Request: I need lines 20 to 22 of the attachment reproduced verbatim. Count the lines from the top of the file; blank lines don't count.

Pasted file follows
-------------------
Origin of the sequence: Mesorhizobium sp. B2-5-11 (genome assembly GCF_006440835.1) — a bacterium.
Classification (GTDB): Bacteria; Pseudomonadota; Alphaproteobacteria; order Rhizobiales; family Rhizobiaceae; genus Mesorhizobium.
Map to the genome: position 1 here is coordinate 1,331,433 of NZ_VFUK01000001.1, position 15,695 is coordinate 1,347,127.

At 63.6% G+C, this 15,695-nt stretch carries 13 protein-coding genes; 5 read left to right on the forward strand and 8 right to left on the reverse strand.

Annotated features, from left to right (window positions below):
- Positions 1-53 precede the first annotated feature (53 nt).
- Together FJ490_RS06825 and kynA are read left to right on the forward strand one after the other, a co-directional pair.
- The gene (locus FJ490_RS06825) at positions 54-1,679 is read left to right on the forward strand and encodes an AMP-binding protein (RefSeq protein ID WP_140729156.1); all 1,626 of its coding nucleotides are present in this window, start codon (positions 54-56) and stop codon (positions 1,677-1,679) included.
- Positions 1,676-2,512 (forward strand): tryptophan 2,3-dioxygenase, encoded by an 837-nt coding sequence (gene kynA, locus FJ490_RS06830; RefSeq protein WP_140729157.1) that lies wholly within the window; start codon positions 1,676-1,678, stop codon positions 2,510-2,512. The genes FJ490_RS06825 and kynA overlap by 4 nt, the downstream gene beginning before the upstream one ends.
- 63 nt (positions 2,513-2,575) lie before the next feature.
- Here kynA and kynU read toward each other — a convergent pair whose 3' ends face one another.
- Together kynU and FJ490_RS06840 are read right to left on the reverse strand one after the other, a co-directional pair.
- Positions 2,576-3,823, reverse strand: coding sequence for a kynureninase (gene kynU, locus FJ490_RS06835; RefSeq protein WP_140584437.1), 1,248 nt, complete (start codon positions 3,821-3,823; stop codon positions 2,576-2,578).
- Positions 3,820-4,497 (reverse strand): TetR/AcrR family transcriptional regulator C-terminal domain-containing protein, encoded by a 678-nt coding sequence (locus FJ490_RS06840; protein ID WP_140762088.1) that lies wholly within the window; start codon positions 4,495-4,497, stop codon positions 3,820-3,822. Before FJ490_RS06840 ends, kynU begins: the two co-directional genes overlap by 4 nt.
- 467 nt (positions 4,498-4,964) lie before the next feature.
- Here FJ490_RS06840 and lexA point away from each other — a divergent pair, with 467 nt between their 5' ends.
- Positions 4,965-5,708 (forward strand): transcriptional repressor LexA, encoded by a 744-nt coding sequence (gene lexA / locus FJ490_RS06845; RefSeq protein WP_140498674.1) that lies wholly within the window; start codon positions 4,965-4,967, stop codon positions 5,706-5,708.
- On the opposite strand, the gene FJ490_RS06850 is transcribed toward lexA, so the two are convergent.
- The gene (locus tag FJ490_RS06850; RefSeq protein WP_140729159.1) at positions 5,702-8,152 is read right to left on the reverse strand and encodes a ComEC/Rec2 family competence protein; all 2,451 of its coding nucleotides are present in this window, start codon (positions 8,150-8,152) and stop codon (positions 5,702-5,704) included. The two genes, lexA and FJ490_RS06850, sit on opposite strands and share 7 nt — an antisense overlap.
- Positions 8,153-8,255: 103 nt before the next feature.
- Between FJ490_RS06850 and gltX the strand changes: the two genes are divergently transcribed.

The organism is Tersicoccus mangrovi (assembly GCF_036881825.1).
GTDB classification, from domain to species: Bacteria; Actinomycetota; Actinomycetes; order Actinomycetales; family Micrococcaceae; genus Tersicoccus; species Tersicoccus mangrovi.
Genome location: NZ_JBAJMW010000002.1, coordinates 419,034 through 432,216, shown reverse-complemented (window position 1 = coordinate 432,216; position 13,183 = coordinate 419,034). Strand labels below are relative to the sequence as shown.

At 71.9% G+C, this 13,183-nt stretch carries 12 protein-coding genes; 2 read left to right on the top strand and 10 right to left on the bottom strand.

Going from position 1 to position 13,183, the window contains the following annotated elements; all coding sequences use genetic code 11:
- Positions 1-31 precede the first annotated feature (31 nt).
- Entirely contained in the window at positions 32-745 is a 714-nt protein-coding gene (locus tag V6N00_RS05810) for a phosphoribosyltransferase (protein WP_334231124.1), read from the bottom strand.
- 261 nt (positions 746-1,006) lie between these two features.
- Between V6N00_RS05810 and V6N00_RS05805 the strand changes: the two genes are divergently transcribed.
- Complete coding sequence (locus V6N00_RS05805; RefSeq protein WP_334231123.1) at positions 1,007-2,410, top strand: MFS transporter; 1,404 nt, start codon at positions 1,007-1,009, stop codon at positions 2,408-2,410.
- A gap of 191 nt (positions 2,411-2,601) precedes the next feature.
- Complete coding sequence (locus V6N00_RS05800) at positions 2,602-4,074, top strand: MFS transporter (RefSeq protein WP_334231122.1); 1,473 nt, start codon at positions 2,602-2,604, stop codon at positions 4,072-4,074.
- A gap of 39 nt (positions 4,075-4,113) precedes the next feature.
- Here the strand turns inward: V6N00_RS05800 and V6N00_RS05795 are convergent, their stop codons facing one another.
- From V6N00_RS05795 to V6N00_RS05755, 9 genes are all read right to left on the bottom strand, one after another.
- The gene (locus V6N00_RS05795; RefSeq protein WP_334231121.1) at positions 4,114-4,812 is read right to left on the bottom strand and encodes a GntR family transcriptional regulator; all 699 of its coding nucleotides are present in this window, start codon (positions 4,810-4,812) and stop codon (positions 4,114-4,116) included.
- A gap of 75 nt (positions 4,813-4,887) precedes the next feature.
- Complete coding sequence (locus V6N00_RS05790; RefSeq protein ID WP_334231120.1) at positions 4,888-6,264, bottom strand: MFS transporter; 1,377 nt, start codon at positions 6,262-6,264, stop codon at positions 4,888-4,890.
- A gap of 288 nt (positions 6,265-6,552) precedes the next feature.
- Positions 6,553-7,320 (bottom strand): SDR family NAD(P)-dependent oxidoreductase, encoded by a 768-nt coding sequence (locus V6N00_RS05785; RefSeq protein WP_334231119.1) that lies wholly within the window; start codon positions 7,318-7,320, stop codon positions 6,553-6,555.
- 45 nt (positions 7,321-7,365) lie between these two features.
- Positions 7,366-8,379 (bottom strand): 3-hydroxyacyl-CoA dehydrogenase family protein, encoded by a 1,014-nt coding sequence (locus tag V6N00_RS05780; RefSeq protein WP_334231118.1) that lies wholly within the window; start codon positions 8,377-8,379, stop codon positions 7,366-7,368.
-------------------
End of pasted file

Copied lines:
- Positions 8,153-8,255: 103 nt before the next feature.
- Between FJ490_RS06850 and gltX the strand changes: the two genes are divergently transcribed.

The organism is Tersicoccus mangrovi (assembly GCF_036881825.1).